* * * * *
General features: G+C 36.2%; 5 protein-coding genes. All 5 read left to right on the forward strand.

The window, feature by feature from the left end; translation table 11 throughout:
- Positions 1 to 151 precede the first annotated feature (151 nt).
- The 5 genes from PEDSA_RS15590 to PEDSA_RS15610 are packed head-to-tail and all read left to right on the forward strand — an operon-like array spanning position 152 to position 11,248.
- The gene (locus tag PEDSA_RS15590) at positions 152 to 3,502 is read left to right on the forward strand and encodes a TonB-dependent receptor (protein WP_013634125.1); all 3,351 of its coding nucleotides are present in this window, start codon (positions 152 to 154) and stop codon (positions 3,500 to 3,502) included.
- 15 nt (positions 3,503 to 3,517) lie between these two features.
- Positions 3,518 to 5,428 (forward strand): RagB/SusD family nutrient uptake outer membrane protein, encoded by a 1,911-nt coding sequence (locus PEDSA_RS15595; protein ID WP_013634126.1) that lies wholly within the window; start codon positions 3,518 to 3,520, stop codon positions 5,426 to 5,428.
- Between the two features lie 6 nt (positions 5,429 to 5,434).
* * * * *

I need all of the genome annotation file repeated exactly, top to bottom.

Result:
General features: G+C 36.2%; 5 protein-coding genes. All 5 read left to right on the forward strand.

The window, feature by feature from the left end; translation table 11 throughout:
- Positions 1 to 151 precede the first annotated feature (151 nt).
- The 5 genes from PEDSA_RS15590 to PEDSA_RS15610 are packed head-to-tail and all read left to right on the forward strand — an operon-like array spanning position 152 to position 11,248.
- The gene (locus tag PEDSA_RS15590) at positions 152 to 3,502 is read left to right on the forward strand and encodes a TonB-dependent receptor (protein WP_013634125.1); all 3,351 of its coding nucleotides are present in this window, start codon (positions 152 to 154) and stop codon (positions 3,500 to 3,502) included.
- 15 nt (positions 3,503 to 3,517) lie between these two features.
- Positions 3,518 to 5,428 (forward strand): RagB/SusD family nutrient uptake outer membrane protein, encoded by a 1,911-nt coding sequence (locus PEDSA_RS15595; protein ID WP_013634126.1) that lies wholly within the window; start codon positions 3,518 to 3,520, stop codon positions 5,426 to 5,428.
- Between the two features lie 6 nt (positions 5,429 to 5,434).